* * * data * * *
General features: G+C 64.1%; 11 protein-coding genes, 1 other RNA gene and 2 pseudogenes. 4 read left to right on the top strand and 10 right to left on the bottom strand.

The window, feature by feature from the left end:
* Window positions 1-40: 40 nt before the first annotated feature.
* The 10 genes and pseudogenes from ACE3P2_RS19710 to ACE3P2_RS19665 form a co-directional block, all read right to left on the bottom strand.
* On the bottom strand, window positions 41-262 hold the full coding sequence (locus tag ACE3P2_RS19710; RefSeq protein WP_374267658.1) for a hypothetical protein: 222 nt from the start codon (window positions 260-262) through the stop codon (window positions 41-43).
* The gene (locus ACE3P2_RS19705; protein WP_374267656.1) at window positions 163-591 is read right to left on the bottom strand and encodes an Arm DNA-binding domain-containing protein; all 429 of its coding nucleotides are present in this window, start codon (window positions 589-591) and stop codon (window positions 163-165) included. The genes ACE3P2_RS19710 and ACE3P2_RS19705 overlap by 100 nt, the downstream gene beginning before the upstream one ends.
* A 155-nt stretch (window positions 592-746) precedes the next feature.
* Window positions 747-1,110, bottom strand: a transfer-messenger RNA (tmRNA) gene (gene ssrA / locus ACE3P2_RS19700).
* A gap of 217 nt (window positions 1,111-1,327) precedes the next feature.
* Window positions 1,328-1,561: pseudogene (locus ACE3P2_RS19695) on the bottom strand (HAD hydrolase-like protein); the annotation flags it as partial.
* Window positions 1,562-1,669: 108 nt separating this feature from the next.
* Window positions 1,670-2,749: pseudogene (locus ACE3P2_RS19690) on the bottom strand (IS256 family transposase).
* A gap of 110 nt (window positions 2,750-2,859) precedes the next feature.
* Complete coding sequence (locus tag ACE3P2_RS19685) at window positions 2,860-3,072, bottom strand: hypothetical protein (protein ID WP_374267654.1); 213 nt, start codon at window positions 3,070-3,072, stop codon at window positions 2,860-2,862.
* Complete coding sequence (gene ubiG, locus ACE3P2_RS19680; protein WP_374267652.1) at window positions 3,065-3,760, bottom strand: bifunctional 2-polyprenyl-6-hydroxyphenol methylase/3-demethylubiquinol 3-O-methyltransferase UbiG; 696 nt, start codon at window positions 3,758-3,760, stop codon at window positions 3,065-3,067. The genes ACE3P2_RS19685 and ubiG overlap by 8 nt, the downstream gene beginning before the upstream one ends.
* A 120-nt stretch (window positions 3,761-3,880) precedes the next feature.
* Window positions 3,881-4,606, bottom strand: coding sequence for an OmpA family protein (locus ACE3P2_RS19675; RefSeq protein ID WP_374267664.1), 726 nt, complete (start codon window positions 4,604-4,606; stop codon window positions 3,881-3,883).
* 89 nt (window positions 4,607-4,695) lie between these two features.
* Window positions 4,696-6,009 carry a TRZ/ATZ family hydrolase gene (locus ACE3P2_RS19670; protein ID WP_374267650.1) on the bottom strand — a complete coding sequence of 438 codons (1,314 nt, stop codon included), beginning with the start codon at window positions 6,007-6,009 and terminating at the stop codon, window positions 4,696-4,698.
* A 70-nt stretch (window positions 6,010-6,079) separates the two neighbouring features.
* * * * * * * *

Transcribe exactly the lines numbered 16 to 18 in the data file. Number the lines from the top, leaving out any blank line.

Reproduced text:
* A 120-nt stretch (window positions 3,761-3,880) precedes the next feature.
* Window positions 3,881-4,606, bottom strand: coding sequence for an OmpA family protein (locus ACE3P2_RS19675; RefSeq protein ID WP_374267664.1), 726 nt, complete (start codon window positions 4,604-4,606; stop codon window positions 3,881-3,883).
* 89 nt (window positions 4,607-4,695) lie between these two features.